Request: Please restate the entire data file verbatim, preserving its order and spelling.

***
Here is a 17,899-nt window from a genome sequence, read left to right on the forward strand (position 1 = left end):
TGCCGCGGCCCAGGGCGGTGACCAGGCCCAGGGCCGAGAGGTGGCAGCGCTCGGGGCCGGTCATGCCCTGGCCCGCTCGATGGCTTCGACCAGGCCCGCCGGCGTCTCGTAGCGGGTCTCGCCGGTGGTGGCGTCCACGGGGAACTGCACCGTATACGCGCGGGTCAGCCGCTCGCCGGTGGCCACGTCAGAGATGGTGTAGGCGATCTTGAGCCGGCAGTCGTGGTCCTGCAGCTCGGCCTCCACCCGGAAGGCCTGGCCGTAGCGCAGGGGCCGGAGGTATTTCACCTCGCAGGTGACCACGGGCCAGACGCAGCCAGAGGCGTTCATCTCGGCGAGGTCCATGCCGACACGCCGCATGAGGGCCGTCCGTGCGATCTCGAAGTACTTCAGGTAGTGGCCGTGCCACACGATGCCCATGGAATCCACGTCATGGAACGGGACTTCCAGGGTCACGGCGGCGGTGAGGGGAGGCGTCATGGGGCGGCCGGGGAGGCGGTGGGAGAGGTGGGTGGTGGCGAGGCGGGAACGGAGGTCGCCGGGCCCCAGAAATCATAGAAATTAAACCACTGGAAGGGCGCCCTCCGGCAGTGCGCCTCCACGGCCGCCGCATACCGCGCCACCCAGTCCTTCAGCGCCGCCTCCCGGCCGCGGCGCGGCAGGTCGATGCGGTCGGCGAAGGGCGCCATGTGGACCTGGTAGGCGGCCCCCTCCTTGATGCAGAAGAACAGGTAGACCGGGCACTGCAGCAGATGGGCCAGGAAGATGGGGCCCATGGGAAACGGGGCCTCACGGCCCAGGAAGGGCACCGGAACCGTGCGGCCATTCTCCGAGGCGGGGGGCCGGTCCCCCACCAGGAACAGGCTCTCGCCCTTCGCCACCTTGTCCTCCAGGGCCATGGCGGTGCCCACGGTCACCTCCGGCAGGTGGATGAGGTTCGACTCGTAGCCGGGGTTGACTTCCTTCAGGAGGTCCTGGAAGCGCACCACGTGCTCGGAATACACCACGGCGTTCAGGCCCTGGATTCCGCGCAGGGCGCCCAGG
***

Here is a 17,899-nt window from a genome sequence, read left to right on the forward strand (position 1 = left end):
TGCCGCGGCCCAGGGCGGTGACCAGGCCCAGGGCCGAGAGGTGGCAGCGCTCGGGGCCGGTCATGCCCTGGCCCGCTCGATGGCTTCGACCAGGCCCGCCGGCGTCTCGTAGCGGGTCTCGCCGGTGGTGGCGTCCACGGGGAACTGCACCGTATACGCGCGGGTCAGCCGCTCGCCGGTGGCCACGTCAGAGATGGTGTAGGCGATCTTGAGCCGGCAGTCGTGGTCCTGCAGCTCGGCCTCCACCCGGAAGGCCTGGCCGTAGCGCAGGGGCCGGAGGTATTTCACCTCGCAGGTGACCACGGGCCAGACGCAGCCAGAGGCGTTCATCTCGGCGAGGTCCATGCCGACACGCCGCATGAGGGCCGTCCGTGCGATCTCGAAGTACTTCAGGTAGTGGCCGTGCCACACGATGCCCATGGAATCCACGTCATGGAACGGGACTTCCAGGGTCACGGCGGCGGTGAGGGGAGGCGTCATGGGGCGGCCGGGGAGGCGGTGGGAGAGGTGGGTGGTGGCGAGGCGGGAACGGAGGTCGCCGGGCCCCAGAAATCATAGAAATTAAACCACTGGAAGGGCGCCCTCCGGCAGTGCGCCTCCACGGCCGCCGCATACCGCGCCACCCAGTCCTTCAGCGCCGCCTCCCGGCCGCGGCGCGGCAGGTCGATGCGGTCGGCGAAGGGCGCCATGTGGACCTGGTAGGCGGCCCCCTCCTTGATGCAGAAGAACAGGTAGACCGGGCACTGCAGCAGATGGGCCAGGAAGATGGGGCCCATGGGAAACGGGGCCTCACGGCCCAGGAAGGGCACCGGAACCGTGCGGCCATTCTCCGAGGCGGGGGGCCGGTCCCCCACCAGGAACAGGCTCTCGCCCTTCGCCACCTTGTCCTCCAGGGCCATGGCGGTGCCCACGGTCACCTCCGGCAGGTGGATGAGGTTCGACTCGTAGCCGGGGTTGACTTCCTTCAGGAGGTCCTGGAAGCGCACCACGTGCTCGGAATACACCACGGCGTTCAGGCCCTGGATTCCGCGCAGGGCGCCCAGG